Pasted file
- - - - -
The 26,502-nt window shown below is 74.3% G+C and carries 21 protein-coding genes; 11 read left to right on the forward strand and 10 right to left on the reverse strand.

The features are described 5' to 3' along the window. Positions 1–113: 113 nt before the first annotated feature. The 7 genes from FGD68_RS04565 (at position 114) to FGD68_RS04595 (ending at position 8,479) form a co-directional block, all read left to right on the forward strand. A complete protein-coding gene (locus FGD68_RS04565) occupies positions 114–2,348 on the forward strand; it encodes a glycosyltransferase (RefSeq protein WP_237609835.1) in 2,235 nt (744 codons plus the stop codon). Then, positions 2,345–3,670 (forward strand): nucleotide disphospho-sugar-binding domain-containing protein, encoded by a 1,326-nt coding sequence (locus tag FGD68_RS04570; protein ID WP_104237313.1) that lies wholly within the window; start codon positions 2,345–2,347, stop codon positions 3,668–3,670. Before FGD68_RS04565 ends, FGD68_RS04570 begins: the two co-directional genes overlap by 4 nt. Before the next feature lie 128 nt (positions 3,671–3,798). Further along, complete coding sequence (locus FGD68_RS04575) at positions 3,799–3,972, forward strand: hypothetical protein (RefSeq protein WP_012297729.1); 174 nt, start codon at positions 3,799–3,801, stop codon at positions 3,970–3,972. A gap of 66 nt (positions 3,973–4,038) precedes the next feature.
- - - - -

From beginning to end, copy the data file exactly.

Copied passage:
The 26,502-nt window shown below is 74.3% G+C and carries 21 protein-coding genes; 11 read left to right on the forward strand and 10 right to left on the reverse strand.

The features are described 5' to 3' along the window. Positions 1–113: 113 nt before the first annotated feature. The 7 genes from FGD68_RS04565 (at position 114) to FGD68_RS04595 (ending at position 8,479) form a co-directional block, all read left to right on the forward strand. A complete protein-coding gene (locus FGD68_RS04565) occupies positions 114–2,348 on the forward strand; it encodes a glycosyltransferase (RefSeq protein WP_237609835.1) in 2,235 nt (744 codons plus the stop codon). Then, positions 2,345–3,670 (forward strand): nucleotide disphospho-sugar-binding domain-containing protein, encoded by a 1,326-nt coding sequence (locus tag FGD68_RS04570; protein ID WP_104237313.1) that lies wholly within the window; start codon positions 2,345–2,347, stop codon positions 3,668–3,670. Before FGD68_RS04565 ends, FGD68_RS04570 begins: the two co-directional genes overlap by 4 nt. Before the next feature lie 128 nt (positions 3,671–3,798). Further along, complete coding sequence (locus FGD68_RS04575) at positions 3,799–3,972, forward strand: hypothetical protein (RefSeq protein WP_012297729.1); 174 nt, start codon at positions 3,799–3,801, stop codon at positions 3,970–3,972. A gap of 66 nt (positions 3,973–4,038) precedes the next feature.